Out Of The Syllabus

Goodbye Cassini!

Goodbye Cassini!

Image Courtesy: NASA/JPL |



After two decades of thrilling exploration, the Cassini spacecraft ended its mission on September 15th, 2017, marking the end of the most successful space expeditions in NASA's history.

Designed to explore the Saturnian system from the orbit, it completed its primary mission in 2008 and went on to perform a dozen more flybys of Titan, Enceladus and the other icy moons of Saturn.

Artist's concept of Cassini's orbit insertion around saturn
Artist's concept of Cassini's orbit insertion around saturn
Source: Wikimedia Commons

The achievements of the mission speak for how successful it was. Amongst the most phenomenal discoveries were the environmental features of Titan - the largest moon of Saturn, geysers erupting on Enceladus and the dynamic effects of it. Cassini's observations of Titan, has given scientists/researchers a look into the past conditions on Earth.

During its expedition, it has beamed back more than 500 gigs of scientific data, resulting in publication of more than 3000 scientific reports. It has completed 206 orbits along with 132 close flybys of Saturn's moon and took 332,000 images. Here's what the timeline says.

Some of its top accomplishments and discoveries during this journey are:

  • The Huygens probe landing on the moon - Titan in the outer solar system
  • Discovering lakes, rivers, seas and rains of liquid methane.
  • Discovering active, icy plumes on the Saturnian moon Enceladus
  • Discovering the hidden moons of Saturn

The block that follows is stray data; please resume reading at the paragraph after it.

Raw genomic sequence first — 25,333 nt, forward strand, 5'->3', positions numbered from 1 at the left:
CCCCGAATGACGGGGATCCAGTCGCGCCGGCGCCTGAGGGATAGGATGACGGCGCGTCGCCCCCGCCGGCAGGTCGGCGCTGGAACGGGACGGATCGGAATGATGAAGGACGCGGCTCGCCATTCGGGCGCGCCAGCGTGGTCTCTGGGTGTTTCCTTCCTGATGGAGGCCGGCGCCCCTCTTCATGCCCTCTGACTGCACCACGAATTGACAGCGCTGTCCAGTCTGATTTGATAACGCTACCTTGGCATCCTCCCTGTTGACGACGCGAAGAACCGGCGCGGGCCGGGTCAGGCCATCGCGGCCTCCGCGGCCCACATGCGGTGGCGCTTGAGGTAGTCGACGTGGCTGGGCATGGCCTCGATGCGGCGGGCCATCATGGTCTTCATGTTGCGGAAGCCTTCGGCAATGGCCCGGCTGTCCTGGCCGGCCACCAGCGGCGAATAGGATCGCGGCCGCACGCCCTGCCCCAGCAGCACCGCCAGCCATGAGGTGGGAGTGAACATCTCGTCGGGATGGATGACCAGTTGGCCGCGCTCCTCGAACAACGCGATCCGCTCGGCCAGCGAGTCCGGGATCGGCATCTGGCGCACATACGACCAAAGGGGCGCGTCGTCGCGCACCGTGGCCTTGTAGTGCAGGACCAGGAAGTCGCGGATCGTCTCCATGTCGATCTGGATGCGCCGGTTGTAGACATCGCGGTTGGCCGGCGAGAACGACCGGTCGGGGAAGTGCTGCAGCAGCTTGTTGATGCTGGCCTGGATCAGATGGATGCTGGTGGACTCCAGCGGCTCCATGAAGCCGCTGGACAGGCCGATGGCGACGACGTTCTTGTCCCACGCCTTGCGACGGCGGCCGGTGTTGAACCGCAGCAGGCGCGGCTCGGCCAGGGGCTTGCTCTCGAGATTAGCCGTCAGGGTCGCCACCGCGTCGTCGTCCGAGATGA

• Describing Saturn's rings as active and dynamic, shedding info on formation of planets.
  • Describing the space between Saturn and its rings as 'empty'
  • Studying Saturn's great northern storm of 2010-11
  • Testing General Relativity theory
  • Revealing the fact that radio-wave patterns are not tied to Saturn's interior orientation
  • Studying prebiotic chemistry on Titan
  • Solving the mystery of the dual, bright-dark surface of the moon Lapetus
  • Completing the first view of the north polar hexagon and discovery of giant hurricanes at both Saturn's poles

During Launch
Cassini, during it's launch. Oct 15, 1997 | Source: Link

Named after Giovanni Cassini and Christian Huygens, the Cassini-Huygens mission commonly known as just 'Cassini', was a joint mission by the National Aeronautics and Space Administration (NASA), the European Space Agency (ESA), and the Italian Space Agency (ASI) to gather information on the Saturnian system as a whole - including the rings and its natural satellites. Launched on October 15, 1997, from the Cape Canaveral Air Force Station's Space Launch Complex 40 using a U.S. Air Force Titan IVB/Centaur rocket, the Flagship-class spacecraft comprised of both NASA's probe and ESA's Huygens lander, to be landed on Titan. This made Cassini the fourth probe to visit Saturn, while first to enter its orbit. Managed by NASA's Jet Propulsion Laboratory (JPL) a joint team comprising of scientists and researchers from 17 countries were responsible for the designing, building, flying and collecting data from the orbiter and the probe.
Including the orbiter and the probe, the Cassini spacecraft is considered to be the second-largest unmanned interplanetary spacecraft built. It was powered by 32.7kg of Plutonium-238 (the heat from the material's radioactive decay was turned into electricity). The orbiter had a mass of 2150kg and the probe, 350kg. With the launch vehicle adapter and propellants weighing 3132kg, the spacecraft had a launch mass of 5712kg. With 1630 interconnected electrical components, 22,000 wire connections and about 14kms of cabling, it was undoubtedly one of the most complex spacecrafts ever built. The main propulsion system consisted of one prime and one backup R-4D bipropellant rocket engine, each of whose thrust was 490Newtons. The total spacecraft delta-v (Δv) was calculated to be around 7344km/hr.